Your Lying Eyes

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10 September 2007

We Will Fight Them on the Street

The Sunday Times Magazine featured a discussion with Giuliani, the theme being the basis for his appeal among Republican rank-and-file. It touched on what I think is the real basis for his appeal, which is his willingness to tell Al Sharpton (and the other assorted race-hustlers and apologists) to eat shit, but didn't come close to being that blunt. On Chris Matthews Sunday show, the half-circle jerk of pundits were trying to understand how the homo-loving, gun-fearing, abortion-funding Rudy could be so damn popular in South Carolina, of all places. Not one of them mentioned Al Sharpton's name. Here's the closest they came [link will expire soon]:
MATTHEWS...why's Rudy still number one? What is going on here? Can he beat these heartland conservatives?
MrR. GREGORY: He's just sticking with the argument that `I'm going to be tough, every bit as tough as this guy was, but I'm also going to be competent. I'm the guy who ran New York City and ran it well.'

MATTHEWS: Every election's a correction for the previous mistakes we make as
voters. Do you think the voters want to go to more testosterone, more tough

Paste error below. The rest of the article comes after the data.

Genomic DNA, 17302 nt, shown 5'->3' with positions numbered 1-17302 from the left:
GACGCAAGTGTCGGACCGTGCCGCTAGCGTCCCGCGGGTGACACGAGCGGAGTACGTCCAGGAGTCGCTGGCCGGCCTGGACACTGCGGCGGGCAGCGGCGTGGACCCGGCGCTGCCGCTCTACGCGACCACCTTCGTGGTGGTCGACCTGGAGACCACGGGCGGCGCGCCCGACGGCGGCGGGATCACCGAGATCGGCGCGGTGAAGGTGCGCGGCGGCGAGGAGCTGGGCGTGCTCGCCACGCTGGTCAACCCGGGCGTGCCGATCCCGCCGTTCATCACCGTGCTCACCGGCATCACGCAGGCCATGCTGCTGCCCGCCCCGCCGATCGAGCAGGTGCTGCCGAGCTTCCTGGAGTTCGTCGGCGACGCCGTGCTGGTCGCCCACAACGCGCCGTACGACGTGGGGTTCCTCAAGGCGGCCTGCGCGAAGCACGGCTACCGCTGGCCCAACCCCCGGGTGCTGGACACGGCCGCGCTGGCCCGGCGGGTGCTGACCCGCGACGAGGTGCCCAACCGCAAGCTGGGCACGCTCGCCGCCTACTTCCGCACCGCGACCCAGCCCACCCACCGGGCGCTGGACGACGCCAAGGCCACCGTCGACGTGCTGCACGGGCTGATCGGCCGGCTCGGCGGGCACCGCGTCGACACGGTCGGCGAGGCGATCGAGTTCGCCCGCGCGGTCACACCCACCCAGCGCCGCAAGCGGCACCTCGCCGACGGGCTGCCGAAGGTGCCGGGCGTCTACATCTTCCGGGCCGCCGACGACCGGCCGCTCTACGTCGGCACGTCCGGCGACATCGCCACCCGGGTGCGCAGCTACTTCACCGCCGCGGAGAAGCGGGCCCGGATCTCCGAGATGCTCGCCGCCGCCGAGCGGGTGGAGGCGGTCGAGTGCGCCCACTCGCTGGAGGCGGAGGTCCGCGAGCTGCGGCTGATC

guy talk?

Ms. BUMILLER: No. But...

MATTHEWS: So why's Rudy selling that?

Ms. BUMILLER: Well, it's--for those of us who've covered him in New York as
I did, it's still--it's--we're all quite surprised. But I think he's working
because, right now, the Republican, the conservatives in the Republican Party
are more divided than they've ever been, and it doesn't matter as much, so far
it looks like, from the polls about, you know, where you stand on the issues
like abortion and immigration.
MATTHEWS: The way I hear it, I hear the rumor, in fact, I get some sources
that tell me that Rudy's plan--actually is a plan now--come in at least third
in Iowa, come in second in New Hampshire, and win big in your state, South
Carolina. Can he carry this tough guy talk into the--into the South?

Ms. PARKER: Absolutely. We're hot--we're big on testosterone. We really
like it down there. And no, he's very, very popular in South Carolina and is
way, way ahead of everybody else. As for some of the issues that people think
are of concern, there is no single issue anymore that's going to disqualify a
candidate. It really comes down to security and electability.